On Campus Crusade’s Bait-and-Switch Tactics

Congratulations to Campus Crusade for Christ on making Markwell famous at Northwestern University in 2012. Or infamous, depending on who you ask.

If you thought your days of glaring peacefully at a blank sidewalk on campus had returned after the Associated Student Government elections, and the recent spurts of rain, you were wrong.

With videos, T-shirt sales, YouTube videos, and chalk and flyers plastered all over campus, Cru has launched a viral campaign – or crusade, rather.

It isn’t anything new, as the campaign has been adapted by Cru campus groups for more than a decade, featuring a particular group member as a central figurehead. According to strategy documents available on CruPress, an online information clearinghouse and resource aggregate for the organization, the bright shirts, slogan, and statements of faith are all central elements.

At NU, it’s Matthew Markwell’s own statement of faith and Cru’s approach that’s sparking discussion and even ire. And as a proud, progressive Christian, I can’t say I’m jibing so much.

After seeing a ground chalking near the NU Library entrance, I Googled “I Agree with Markwell,” unsure about its meaning. And, unexpectedly, I found videos from students and a statement of faith from a McCormick senior detailing his belief in Christian faith. Putting two and two together based on Facebook posts I’d seen before, I realized this was a message from Cru. Videos posted on the site all fall in line with a central narrative, “being good isn’t good enough.”

Six students share their testimonies, yet no stance on Christian doctrine or even the teachings of Jesus are discussed. Rather, they state their agreement with Markwell and almost identically discuss a variety of experiences, including obsession with overachievement and perfectionism, looking to others’ approval for self-validation and the resulting “brokenness” and “emptiness” they felt.

And that’s where these videos end.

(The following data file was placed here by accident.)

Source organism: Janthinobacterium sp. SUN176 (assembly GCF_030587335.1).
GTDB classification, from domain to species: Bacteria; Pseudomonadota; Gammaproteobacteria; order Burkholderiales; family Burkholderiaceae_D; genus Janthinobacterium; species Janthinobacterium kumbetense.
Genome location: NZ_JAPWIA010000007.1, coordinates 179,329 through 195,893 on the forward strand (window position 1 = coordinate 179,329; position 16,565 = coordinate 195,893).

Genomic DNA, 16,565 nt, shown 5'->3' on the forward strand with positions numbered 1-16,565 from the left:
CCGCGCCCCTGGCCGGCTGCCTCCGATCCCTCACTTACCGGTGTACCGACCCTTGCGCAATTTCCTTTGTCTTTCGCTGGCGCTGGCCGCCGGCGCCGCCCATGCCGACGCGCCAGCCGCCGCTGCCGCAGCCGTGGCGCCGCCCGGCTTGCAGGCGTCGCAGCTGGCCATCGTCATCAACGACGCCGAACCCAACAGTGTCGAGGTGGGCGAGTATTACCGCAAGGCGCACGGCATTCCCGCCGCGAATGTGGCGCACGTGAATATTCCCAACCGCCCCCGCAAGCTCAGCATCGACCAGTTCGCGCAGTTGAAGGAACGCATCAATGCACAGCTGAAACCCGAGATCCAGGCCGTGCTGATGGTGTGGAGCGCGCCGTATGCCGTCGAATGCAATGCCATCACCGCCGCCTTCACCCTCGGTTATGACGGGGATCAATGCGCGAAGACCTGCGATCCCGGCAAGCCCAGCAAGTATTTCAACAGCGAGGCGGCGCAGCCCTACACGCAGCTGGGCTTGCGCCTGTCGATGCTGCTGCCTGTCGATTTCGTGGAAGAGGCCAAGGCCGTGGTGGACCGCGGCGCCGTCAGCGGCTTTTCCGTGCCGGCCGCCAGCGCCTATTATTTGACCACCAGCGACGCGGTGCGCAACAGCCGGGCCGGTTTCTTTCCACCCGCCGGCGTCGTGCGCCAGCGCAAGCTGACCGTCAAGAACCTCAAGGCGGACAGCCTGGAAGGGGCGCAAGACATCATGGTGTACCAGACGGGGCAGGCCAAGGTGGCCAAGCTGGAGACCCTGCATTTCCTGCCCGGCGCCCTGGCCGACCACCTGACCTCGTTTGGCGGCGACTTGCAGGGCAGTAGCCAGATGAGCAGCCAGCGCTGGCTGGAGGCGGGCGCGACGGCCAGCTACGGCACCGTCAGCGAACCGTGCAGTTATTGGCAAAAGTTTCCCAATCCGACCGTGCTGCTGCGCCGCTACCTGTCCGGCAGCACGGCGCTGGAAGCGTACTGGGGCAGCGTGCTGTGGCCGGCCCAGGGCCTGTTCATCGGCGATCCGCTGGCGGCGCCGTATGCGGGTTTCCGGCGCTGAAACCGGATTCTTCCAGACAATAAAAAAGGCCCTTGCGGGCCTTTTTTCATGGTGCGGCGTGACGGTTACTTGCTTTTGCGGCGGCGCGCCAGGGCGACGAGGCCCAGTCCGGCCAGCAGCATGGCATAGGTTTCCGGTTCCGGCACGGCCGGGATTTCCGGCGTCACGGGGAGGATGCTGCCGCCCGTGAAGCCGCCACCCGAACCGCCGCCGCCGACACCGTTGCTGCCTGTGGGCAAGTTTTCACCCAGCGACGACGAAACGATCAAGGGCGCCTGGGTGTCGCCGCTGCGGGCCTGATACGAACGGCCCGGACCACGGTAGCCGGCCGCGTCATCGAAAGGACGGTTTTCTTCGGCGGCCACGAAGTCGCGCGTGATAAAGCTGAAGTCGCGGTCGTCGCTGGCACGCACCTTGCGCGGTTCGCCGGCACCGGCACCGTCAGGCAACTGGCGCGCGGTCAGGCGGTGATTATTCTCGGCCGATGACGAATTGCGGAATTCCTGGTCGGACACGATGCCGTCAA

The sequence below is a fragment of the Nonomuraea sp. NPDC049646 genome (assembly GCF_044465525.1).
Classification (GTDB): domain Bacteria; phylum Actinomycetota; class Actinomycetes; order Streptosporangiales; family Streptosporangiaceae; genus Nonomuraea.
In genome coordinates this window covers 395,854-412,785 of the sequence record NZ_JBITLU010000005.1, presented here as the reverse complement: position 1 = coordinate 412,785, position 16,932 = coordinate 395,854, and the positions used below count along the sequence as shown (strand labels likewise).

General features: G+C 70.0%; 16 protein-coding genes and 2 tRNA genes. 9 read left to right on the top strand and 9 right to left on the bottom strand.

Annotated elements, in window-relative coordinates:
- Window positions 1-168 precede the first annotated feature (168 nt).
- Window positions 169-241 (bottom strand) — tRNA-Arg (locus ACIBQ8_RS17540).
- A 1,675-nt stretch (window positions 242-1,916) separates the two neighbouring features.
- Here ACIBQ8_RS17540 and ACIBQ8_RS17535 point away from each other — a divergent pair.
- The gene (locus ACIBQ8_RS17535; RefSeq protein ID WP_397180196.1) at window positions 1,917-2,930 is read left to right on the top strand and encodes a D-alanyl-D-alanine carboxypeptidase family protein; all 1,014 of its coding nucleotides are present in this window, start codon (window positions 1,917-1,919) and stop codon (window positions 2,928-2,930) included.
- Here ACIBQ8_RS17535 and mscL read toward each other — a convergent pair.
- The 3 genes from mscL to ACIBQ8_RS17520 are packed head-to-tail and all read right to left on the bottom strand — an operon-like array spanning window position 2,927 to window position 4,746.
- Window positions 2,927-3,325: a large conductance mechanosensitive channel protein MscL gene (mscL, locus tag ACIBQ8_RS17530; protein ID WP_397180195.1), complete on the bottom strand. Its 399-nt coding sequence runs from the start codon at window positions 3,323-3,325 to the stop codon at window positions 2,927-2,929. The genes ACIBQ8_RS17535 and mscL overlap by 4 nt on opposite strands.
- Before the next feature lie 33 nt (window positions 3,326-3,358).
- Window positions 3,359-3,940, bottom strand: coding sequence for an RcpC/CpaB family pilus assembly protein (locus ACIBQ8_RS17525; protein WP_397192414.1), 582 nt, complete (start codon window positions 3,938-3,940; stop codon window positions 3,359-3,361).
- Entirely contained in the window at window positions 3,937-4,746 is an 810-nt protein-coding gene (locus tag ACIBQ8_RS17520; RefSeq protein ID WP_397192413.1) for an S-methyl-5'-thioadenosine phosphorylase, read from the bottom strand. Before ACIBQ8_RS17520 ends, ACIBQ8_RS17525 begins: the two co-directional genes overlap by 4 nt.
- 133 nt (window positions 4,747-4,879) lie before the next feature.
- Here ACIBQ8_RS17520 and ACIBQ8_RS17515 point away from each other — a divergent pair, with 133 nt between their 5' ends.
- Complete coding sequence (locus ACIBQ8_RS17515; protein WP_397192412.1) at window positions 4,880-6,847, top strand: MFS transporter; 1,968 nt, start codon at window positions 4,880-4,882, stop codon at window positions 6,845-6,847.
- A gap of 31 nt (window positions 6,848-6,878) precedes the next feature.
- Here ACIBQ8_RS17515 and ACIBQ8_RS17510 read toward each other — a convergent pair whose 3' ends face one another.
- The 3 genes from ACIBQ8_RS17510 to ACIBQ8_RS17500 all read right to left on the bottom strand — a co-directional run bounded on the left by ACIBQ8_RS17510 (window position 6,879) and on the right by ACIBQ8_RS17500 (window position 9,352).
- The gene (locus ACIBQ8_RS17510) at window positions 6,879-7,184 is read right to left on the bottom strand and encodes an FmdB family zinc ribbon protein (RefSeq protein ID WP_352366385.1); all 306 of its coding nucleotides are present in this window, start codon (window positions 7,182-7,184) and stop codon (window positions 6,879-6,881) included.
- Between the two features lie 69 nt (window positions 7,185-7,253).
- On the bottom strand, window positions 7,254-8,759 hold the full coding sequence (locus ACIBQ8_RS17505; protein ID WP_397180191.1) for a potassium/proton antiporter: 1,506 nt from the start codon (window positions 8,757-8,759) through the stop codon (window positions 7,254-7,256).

What isn’t detailed is what specifically makes them feel so empty. It goes unexplained by these individuals and, to be fair, it’s really not anyone else’s business. But when one puts forth a testimony that seeks to explain his or her faith, it’s going to get deeply personal in many respects. And the videos take the viewer no deeper than one united, controlled message about how “being good isn’t good enough.”

What seems to be implied is that the void was filled through their proclaimed faith in God through Jesus, and their agreement with how Markwell positions it.

Yet Markwell’s positioning of his faith, along with the testimonies, reflects an overall clever bait-and-switch strategy employed by the campaign.

The bait? Simple. It comes in two forms.

First, the very campaign itself focuses on an agreement with Markwell, but encountering an “I Agree with Markwell” T-shirt or chalking doesn’t bring immediate clarity to what’s being agreed with. It strikes curiosity and interest at first, and it seems completely benign. That’s until you ask someone wearing the T-shirt, talk over lunch with a friend who’s aware, or you Google it like I did. And that’s where the switch comes in – when you realize that its a campaign rooted in Christian evangelism.
Second, with the videos, it’s no secret that many students at NU share a similar experience. Many of us went through hell and high water to attain high GPAs and standardized test scores and leadership in extracurricular activities, among other impressive items meriting admission into a prestigious institution of higher learning. Of course, many students can empathize.